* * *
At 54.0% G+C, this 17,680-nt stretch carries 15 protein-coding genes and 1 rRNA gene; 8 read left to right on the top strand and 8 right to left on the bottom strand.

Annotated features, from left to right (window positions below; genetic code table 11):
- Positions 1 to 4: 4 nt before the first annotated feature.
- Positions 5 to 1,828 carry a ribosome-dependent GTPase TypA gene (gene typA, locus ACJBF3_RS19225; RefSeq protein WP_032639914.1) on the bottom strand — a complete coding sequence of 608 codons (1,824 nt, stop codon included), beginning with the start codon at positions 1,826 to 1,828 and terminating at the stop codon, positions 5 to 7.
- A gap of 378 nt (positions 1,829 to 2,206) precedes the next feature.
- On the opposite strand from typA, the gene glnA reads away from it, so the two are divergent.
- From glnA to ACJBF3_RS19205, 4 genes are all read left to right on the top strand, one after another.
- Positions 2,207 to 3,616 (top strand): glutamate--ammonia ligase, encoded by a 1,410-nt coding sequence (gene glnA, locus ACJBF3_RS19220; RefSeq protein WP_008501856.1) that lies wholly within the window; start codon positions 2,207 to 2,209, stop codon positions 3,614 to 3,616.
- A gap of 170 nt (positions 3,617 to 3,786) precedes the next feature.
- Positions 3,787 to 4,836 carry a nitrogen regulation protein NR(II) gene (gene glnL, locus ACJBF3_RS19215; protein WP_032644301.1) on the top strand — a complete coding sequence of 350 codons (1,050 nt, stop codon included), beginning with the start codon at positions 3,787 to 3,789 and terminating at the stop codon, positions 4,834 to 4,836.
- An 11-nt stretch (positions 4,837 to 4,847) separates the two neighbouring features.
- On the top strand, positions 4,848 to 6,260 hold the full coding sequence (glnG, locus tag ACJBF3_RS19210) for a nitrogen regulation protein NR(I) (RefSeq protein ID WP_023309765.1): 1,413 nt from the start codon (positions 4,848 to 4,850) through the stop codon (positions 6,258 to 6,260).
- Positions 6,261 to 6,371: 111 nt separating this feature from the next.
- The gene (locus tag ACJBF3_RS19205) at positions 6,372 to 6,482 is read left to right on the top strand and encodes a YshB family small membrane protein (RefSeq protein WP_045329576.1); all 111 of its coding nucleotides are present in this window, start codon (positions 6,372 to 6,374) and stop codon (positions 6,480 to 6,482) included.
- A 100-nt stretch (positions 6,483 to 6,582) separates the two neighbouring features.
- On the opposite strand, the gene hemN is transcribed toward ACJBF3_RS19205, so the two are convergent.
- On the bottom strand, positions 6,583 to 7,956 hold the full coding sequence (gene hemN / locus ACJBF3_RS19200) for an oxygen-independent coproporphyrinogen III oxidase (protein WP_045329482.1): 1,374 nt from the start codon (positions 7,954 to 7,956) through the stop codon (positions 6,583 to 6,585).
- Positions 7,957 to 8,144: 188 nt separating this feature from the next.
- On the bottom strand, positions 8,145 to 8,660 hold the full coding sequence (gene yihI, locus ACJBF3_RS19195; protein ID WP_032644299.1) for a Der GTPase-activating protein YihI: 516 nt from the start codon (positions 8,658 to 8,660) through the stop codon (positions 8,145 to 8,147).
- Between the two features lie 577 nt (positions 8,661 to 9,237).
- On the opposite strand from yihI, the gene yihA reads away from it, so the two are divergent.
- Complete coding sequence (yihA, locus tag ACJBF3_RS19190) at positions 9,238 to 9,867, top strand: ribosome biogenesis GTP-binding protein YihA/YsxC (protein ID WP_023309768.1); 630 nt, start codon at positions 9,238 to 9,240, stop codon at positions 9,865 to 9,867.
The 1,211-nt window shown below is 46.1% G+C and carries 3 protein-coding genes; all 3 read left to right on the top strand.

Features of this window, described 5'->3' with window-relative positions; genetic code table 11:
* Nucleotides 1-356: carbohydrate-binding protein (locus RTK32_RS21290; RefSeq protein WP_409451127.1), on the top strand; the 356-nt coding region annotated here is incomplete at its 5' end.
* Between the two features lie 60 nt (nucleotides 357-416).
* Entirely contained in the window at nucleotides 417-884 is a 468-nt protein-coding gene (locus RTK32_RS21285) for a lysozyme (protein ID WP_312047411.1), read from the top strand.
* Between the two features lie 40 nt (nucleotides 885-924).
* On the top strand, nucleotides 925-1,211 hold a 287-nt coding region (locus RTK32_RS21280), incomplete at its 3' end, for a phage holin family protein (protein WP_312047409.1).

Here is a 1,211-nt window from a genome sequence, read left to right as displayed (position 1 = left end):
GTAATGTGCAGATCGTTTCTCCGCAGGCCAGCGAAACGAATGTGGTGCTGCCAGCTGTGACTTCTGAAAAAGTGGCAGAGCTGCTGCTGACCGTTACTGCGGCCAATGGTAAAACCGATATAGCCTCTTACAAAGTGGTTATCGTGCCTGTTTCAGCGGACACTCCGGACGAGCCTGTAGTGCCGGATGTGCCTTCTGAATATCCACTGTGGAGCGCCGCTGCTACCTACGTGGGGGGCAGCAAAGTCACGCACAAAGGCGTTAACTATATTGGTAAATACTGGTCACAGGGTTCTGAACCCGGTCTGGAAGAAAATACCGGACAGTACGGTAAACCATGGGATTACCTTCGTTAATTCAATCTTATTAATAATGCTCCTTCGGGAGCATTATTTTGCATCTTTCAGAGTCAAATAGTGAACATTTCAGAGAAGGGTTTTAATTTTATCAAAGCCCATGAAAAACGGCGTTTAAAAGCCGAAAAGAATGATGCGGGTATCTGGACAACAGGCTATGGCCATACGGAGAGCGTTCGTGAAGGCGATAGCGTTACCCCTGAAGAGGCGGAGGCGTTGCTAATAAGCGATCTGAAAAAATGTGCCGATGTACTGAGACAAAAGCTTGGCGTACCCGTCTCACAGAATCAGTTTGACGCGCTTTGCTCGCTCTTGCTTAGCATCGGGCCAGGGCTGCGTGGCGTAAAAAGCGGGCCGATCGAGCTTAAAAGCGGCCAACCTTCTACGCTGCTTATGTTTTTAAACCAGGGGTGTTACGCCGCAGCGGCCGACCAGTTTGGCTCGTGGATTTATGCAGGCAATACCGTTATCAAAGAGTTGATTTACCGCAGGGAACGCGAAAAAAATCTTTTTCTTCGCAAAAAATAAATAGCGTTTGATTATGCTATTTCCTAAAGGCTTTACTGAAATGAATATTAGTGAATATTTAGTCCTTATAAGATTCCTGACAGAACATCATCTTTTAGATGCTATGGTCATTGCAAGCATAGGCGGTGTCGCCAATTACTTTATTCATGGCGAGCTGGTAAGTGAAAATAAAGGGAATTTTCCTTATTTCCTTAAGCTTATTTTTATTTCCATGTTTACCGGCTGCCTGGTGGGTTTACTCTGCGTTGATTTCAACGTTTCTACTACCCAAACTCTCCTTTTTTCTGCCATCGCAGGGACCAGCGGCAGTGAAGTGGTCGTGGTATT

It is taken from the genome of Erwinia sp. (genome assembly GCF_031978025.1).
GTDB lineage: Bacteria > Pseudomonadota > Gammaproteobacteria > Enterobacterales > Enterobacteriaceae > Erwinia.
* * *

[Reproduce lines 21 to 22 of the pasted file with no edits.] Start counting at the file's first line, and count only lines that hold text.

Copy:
- On the opposite strand from yihI, the gene yihA reads away from it, so the two are divergent.
- Complete coding sequence (yihA, locus tag ACJBF3_RS19190) at positions 9,238 to 9,867, top strand: ribosome biogenesis GTP-binding protein YihA/YsxC (protein ID WP_023309768.1); 630 nt, start codon at positions 9,238 to 9,240, stop codon at positions 9,865 to 9,867.